Like most college football coaches, Mike Leach wants to be balanced on offense.
However, his definition of that achievement is a bit different than most.
“There’s nothing balanced about 50 percent run, 50 percent pass because that’s 50 percent stupid,” Leach said Monday. “Now what is balanced is when you have five skilled positions, if all five of them are contributing to the offensive effort in a somewhat equal fashion, then that’s balanced.
“But this notion that if you hand it to one guy 50 percent of the time and then you throw it to a combination of two guys the other 50 percent then you’re really balanced and you proudly pat yourself on the back and tell yourself that, and people have been doing that for decades, well, then you’re delusional. That’s how I look at it.”
Leach’s teams are known for their aerial attacks and have thrown for at least 4,600 yards in all but his first season in 2012.
First-year Oregon State coach Jonathan Smith, who faced the Cougars the last four years as the offensive coordinator at Washington, said Leach’s attack isn’t complicated, but not easy to stop or slow down.
“I don’t think they run a lot of different plays or patterns,” he said. “They do a ton of adjustment in the route when they’re running it and at the line of scrimmage. It’s impressive to watch. When that thing is going now, the precision, the accuracy, it’s not all deep passes.
“… The thing is tough to stop when they stay in rhythm. I think it’s important for us to continue to change up our looks, sometimes blitz, sometimes not. Change up the coverages to try and keep them guessing.”
The Cougars enter Saturday’s game at Oregon State averaging 410.4 yards per game through the air with Gardner Minshew having already thrown for 1,992 yards in his first season at quarterback.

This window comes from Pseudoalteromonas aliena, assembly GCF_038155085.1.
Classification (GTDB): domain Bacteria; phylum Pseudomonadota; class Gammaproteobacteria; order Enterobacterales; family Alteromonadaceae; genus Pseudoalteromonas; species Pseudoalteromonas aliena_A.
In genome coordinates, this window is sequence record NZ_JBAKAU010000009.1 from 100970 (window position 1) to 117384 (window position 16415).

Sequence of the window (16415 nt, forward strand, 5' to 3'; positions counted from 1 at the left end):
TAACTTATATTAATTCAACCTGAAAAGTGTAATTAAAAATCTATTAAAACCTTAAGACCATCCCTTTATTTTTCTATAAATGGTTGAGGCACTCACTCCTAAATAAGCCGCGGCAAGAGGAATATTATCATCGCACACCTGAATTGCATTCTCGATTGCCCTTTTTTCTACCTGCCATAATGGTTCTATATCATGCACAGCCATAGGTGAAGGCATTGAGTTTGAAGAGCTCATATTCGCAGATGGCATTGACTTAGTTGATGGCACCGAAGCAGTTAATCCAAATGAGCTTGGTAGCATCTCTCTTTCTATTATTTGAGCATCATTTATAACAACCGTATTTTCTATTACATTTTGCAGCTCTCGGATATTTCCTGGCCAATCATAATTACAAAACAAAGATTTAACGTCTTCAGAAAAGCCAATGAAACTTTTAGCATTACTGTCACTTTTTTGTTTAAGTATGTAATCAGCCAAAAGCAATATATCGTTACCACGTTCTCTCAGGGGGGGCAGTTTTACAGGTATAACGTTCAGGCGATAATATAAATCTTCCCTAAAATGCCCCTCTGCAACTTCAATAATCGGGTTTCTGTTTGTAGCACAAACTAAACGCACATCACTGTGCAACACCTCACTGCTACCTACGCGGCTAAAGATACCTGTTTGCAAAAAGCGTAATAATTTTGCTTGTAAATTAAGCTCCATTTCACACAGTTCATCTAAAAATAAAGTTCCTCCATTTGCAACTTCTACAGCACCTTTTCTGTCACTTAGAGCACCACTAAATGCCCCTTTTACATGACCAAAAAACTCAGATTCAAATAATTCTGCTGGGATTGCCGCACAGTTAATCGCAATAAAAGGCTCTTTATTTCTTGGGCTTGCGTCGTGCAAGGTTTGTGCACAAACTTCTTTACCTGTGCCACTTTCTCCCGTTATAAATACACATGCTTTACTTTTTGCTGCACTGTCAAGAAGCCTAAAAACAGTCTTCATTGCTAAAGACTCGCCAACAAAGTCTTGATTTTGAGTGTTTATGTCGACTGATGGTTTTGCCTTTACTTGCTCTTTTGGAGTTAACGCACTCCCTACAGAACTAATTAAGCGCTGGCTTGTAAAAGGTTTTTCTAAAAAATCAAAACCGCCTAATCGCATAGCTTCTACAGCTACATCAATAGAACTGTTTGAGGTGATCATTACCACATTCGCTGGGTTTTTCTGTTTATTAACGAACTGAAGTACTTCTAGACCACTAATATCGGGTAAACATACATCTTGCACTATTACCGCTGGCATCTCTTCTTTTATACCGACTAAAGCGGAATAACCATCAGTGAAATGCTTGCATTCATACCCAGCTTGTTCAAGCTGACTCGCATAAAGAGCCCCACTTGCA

Washington State has seven players with at least 18 receptions.
“That’s what we’re looking for,” Leach said. “We want contributions from all of our positions.”
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Meanwhile, the Cougars have run for a mere 331 net yards, an average of 66.2 yards per game.
“I don’t care about that,” Leach said. “Passing yards have a funny way of spending just as well as rushing yards do. I want all the positions to touch.”
Smith said that just because they don’t emphasize the traditional run game doesn’t mean the Cougars aren’t successful in that aspect.
“They’re just really effective the way they use the backs, not just handing it to them but also running some routes,” Smith said. “And those backs, they do a good job in protection because it’s not just five guys blocking the whole time, you’ll see them pick up blitzes, too.”
Oregon State defensive coordinator Tim Tibesar said the quarterback has the final decision on whether the play is a run or pass.
"From what I understand is every play is called in as a pass play and then if they get the certain look that they like they’ll check to a run," he said. "... The intelligence of it is they’re going to take whatever you give them."
It's not as if Leach is opposed to running. He said the wishbone is one of his favorite offenses and that his pass attack is similar in approach but just different in execution.
He said the wishbone is meant to attack sideline to sideline, which is what the Cougars try to do through the pass game.
“The wishbone, which I think is a great offense, there’s nothing 50 percent run about the wishbone,” he said. “Everybody touched the ball and that is why it is one of the best offenses ever devised.”
Smith said Leach has done a good job recruiting the right players to fit into his system.
“They know the type of player they’re looking for and you can look at their recruiting classes and they’re pretty consistent on that type of player,” he said.